Whaddup FWT -

I would like to get a conversation going about reworking the PLIP process.
We had some good conversations on IRC about making the process
mor continuous so I want to formalize the discussion a bit. Here are my
initial thoughts on how to revamp the process coupled with some reactions to
the current process:

   - In general, let's move away from the fixed timeline of announcing,
   gathering, reviewing plips and towards a continuous integration of new
   - Allow plips to be submitted at any time. Initial reviews would then be
   done on a fix times basis (e.g every two weeks). Dev can than begin at any
   point after approval. The important thing here is to be responsive. I think
   we can make up for the "deadline" motivation by just responding quickly.
   - Plips are then submitted for review when they are done, not by date (to
   prevent untested/half done features from coming in). Small plips will
   obviously get through this process faster and then won't get held up by
   larger plips.
   - Set a fixed time to do an initial review of each plip. For example,
   after a plip is submitted for review we "promise" that X team members will
   look at the plip within X weeks. It seems messy but I think this would be
   much nicer than the current blech of reviewing 8 plips in one month (eek!).
   This also means that FWT members who are particularly busy can opt out of
   reviewing particular plips for a short amount of time without having a slow
   down impact on the review process.
   - FWT discusses status of plips that are submitted, in review, etc...
   every X weeks - consistently!!! This way things are always moving in all
   aspects of the process. This also prevents the "do we have a call today?"
   - After initial reviews, if the plip is going to be merged, assign it to
   a release. Give the developer X amount of time to respond and clean up any
   remaining issues such that it will be ready for merge without holding tup
   the release. This way if there are a LOT of changes that need to happen,
   just assign it to the next release and let things get done properly without
   having to go through the whole process again.
   - Final reviews would be a followup of suggested changes/bug fixes and
   final confirmation before merge. I found the review process very confusing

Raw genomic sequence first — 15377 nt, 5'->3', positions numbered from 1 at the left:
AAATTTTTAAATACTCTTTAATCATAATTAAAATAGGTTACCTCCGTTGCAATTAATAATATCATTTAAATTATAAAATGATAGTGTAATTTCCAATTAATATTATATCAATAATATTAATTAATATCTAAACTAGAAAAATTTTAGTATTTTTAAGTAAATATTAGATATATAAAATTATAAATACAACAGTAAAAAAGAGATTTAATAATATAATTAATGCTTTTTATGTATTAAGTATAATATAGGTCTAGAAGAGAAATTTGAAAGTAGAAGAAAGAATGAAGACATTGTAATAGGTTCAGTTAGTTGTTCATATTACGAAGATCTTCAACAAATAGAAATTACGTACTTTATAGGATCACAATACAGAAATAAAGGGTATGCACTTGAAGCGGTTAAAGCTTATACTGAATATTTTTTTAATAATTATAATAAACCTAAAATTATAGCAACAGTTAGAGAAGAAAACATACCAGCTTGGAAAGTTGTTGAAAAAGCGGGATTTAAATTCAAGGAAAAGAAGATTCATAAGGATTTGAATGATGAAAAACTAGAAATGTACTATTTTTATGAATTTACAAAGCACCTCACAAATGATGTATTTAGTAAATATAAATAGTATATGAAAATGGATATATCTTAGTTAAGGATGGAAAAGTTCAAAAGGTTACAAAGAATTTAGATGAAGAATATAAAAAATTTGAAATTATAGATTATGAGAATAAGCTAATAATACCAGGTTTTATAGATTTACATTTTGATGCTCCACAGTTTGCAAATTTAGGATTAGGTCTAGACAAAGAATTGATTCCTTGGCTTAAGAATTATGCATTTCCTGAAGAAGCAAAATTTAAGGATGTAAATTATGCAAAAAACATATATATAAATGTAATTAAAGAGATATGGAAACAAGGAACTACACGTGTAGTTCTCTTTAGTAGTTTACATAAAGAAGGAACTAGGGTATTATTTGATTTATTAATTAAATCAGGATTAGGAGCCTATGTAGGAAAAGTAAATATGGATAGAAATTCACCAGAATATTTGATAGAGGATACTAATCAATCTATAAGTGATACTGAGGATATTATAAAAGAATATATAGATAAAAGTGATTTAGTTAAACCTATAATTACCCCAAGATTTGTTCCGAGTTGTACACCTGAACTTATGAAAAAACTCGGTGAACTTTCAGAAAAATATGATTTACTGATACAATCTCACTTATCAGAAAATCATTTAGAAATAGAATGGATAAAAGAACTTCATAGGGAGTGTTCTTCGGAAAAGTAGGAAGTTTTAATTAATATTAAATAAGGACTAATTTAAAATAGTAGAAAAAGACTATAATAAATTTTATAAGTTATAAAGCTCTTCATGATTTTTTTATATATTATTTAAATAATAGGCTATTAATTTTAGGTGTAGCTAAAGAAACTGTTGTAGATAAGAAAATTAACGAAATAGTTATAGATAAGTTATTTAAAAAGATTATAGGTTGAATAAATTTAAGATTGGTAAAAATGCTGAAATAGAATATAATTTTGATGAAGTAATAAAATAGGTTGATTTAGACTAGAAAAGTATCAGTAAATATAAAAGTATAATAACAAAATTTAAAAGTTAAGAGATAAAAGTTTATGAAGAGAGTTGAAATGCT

this time and would find it helpful to define what exactly an initial/final
   review is and where/when it fits into the process. A clearly documented
   process in general would be really helpful for everyone I'm sure.
   - I also suggest that we add more people to the team, even if its just in
   a sense that they only do reviews. Maybe these are official "guest
   reviewers". These "guest reviewers" should be consistently participating and
   recognized. The consensus was that we wanted 3 reviews on every plip, which
   we didn't get with the current team. So let's fix it :)
   - Somewhat related, I felt pretty uncomfortable voting on a plip which I
   did not personally review. If someone else did the initial review, then say
   I did the final review, I would have a much better opinion on the plip. If
   each plip gets 3 initial reviews, and then we have 2 OTHER people do the
   final review, we get 5 eyes on the plip and 5 votes on inclusion (5 also
   prevents ties).
   - In order for the above to work well, I think the initial review
   discussion phase of each plip should have a product: a definitive list of
   exactly which bugs/tasks MUST to be completed to be merged (and what is nice
   to have). This is similar to the review process for a science paper. If they
   finish they tasks by date X correctly, then there is a 95% change it will be
   merged in release X. It's a lot easier to finish a feature with a tick list.

This will also obviously require some sort of place to keep track of things
but I don't see this as any huge overhead. The spreadsheet worked just fine
for the current process and it would be a great jumping point for this. We
could even make it public (gasp!) so that developers can see where their
plip is at any time and how it's being received.

I don't now if these changes have to affect the release cycle or not.
Initially I don't think they need to but I can see how switching to a fixed
time release schedule (Ubuntu style) could fit in nicely.

The main issue I see with all this is the lack of "deadline" motivation but
I really think that setting up a process where we promise to give timely,
encouraging, clear feedback will offset that risk. I know that when I
develop a new feature I like to focus solely on that and then move on. When
I have to go back and redo something I haven't looked at in a month I'm
likely to put it off and be grouchy about it. Let's help people stay focused
and follow through.

Again, these are just initial thoughts. Since this is my first time going
through the cycle I'm sure that many people have different perspectives.
Would love to hear thoughts, grips, ideas.

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